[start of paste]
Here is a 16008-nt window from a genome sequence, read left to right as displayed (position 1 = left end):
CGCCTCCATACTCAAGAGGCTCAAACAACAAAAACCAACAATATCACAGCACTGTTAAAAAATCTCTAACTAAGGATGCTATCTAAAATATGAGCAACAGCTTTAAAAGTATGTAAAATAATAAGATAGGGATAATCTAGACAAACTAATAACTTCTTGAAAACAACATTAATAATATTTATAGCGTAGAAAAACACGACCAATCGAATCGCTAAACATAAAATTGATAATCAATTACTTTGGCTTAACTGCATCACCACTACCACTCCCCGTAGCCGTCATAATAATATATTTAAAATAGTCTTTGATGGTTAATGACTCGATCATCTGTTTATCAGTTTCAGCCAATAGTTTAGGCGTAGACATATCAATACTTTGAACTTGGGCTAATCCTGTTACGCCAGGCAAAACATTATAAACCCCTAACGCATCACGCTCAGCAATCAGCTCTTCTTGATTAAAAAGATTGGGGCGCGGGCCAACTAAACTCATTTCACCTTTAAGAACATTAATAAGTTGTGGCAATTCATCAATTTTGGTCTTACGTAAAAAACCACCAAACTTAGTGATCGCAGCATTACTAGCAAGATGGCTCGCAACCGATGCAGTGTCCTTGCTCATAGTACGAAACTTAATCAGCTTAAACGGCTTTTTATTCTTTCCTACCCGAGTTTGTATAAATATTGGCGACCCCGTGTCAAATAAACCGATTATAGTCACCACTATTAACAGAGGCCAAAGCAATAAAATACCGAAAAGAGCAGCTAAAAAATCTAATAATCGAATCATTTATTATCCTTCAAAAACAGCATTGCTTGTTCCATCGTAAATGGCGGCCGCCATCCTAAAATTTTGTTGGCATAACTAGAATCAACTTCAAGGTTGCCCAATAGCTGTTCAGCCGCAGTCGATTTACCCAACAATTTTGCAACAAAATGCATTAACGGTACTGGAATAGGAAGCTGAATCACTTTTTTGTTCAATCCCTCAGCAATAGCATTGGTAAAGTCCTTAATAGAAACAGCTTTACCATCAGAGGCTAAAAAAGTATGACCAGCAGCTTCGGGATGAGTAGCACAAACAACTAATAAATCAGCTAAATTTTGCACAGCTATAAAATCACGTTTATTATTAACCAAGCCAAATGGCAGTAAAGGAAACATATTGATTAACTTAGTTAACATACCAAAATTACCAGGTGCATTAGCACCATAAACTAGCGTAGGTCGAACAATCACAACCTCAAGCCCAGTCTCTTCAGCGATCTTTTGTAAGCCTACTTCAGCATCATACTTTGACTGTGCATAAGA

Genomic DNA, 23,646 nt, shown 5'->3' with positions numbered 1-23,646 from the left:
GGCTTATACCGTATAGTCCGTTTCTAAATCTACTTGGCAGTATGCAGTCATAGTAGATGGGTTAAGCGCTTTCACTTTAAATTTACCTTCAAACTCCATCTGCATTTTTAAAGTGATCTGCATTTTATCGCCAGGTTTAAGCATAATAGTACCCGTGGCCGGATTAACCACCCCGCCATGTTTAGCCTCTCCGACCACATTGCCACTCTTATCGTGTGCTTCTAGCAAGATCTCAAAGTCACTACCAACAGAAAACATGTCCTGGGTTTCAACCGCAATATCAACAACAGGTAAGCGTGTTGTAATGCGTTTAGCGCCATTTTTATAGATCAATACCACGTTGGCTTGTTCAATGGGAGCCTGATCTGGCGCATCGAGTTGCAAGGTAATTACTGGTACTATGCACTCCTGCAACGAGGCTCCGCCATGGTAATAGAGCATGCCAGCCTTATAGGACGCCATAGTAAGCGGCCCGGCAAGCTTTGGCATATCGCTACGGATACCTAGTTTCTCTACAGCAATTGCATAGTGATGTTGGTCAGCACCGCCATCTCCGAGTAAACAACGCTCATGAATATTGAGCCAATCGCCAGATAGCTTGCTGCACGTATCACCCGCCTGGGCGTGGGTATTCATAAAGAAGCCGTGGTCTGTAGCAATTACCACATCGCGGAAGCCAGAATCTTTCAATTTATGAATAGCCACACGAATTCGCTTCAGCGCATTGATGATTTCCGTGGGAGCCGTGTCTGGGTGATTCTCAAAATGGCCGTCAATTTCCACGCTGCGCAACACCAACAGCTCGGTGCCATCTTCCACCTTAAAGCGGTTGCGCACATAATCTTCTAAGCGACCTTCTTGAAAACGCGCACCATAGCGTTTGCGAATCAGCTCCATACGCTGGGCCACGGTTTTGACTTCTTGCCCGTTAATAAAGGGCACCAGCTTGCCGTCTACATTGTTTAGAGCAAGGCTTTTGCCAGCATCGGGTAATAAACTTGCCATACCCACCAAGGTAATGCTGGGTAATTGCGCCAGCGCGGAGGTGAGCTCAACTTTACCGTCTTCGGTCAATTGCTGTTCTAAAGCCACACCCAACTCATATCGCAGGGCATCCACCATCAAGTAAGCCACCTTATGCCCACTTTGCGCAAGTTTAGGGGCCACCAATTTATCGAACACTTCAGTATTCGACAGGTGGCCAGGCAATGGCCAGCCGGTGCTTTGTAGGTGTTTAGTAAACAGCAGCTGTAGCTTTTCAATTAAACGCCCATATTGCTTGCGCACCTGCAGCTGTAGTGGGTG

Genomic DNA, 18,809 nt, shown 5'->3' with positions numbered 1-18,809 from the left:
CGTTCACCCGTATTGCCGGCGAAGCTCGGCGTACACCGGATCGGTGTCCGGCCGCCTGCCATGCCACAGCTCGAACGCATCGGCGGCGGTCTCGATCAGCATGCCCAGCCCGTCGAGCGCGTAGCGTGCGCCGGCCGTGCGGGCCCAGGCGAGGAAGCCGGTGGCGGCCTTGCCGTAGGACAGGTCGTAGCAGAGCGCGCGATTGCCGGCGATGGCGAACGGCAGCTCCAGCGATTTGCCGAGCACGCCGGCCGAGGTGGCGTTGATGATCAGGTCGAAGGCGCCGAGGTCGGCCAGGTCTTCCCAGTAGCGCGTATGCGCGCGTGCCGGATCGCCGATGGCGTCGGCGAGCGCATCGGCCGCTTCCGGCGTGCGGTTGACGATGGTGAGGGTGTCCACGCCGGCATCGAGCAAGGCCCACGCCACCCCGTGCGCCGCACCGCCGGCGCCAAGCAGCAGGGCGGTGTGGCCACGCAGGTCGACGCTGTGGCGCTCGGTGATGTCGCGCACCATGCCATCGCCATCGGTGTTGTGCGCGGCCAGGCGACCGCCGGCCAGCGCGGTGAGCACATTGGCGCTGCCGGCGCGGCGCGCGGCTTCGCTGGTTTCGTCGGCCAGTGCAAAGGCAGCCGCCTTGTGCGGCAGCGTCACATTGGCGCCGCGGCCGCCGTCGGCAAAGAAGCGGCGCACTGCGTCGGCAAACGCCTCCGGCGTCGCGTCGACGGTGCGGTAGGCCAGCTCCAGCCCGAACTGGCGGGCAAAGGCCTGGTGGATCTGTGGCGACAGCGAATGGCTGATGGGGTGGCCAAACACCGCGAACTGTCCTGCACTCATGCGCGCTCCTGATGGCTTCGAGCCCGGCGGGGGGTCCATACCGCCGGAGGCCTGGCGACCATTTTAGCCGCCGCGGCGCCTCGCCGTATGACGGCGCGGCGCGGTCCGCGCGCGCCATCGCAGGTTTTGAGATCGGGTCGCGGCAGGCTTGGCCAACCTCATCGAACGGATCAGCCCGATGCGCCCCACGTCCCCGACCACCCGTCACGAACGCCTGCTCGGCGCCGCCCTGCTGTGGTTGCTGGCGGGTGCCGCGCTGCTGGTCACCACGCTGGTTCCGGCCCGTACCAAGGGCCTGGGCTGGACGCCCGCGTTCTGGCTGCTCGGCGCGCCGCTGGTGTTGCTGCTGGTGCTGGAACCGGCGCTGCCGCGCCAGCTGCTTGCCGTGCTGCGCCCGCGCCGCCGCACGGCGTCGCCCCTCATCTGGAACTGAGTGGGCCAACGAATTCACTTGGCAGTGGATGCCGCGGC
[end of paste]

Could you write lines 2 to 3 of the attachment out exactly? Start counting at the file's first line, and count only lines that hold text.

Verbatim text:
CGCCTCCATACTCAAGAGGCTCAAACAACAAAAACCAACAATATCACAGCACTGTTAAAAAATCTCTAACTAAGGATGCTATCTAAAATATGAGCAACAGCTTTAAAAGTATGTAAAATAATAAGATAGGGATAATCTAGACAAACTAATAACTTCTTGAAAACAACATTAATAATATTTATAGCGTAGAAAAACACGACCAATCGAATCGCTAAACATAAAATTGATAATCAATTACTTTGGCTTAACTGCATCACCACTACCACTCCCCGTAGCCGTCATAATAATATATTTAAAATAGTCTTTGATGGTTAATGACTCGATCATCTGTTTATCAGTTTCAGCCAATAGTTTAGGCGTAGACATATCAATACTTTGAACTTGGGCTAATCCTGTTACGCCAGGCAAAACATTATAAACCCCTAACGCATCACGCTCAGCAATCAGCTCTTCTTGATTAAAAAGATTGGGGCGCGGGCCAACTAAACTCATTTCACCTTTAAGAACATTAATAAGTTGTGGCAATTCATCAATTTTGGTCTTACGTAAAAAACCACCAAACTTAGTGATCGCAGCATTACTAGCAAGATGGCTCGCAACCGATGCAGTGTCCTTGCTCATAGTACGAAACTTAATCAGCTTAAACGGCTTTTTATTCTTTCCTACCCGAGTTTGTATAAATATTGGCGACCCCGTGTCAAATAAACCGATTATAGTCACCACTATTAACAGAGGCCAAAGCAATAAAATACCGAAAAGAGCAGCTAAAAAATCTAATAATCGAATCATTTATTATCCTTCAAAAACAGCATTGCTTGTTCCATCGTAAATGGCGGCCGCCATCCTAAAATTTTGTTGGCATAACTAGAATCAACTTCAAGGTTGCCCAATAGCTGTTCAGCCGCAGTCGATTTACCCAACAATTTTGCAACAAAATGCATTAACGGTACTGGAATAGGAAGCTGAATCACTTTTTTGTTCAATCCCTCAGCAATAGCATTGGTAAAGTCCTTAATAGAAACAGCTTTACCATCAGAGGCTAAAAAAGTATGACCAGCAGCTTCGGGATGAGTAGCACAAACAACTAATAAATCAGCTAAATTTTGCACAGCTATAAAATCACGTTTATTATTAACCAAGCCAAATGGCAGTAAAGGAAACATATTGATTAACTTAGTTAACATACCAAAATTACCAGGTGCATTAGCACCATAAACTAGCGTAGGTCGAACAATCACAACCTCAAGCCCAGTCTCTTCAGCGATCTTTTGTAAGCCTACTTCAGCATCATACTTTGACTGTGCATAAGA

Genomic DNA, 23,646 nt, shown 5'->3' with positions numbered 1-23,646 from the left: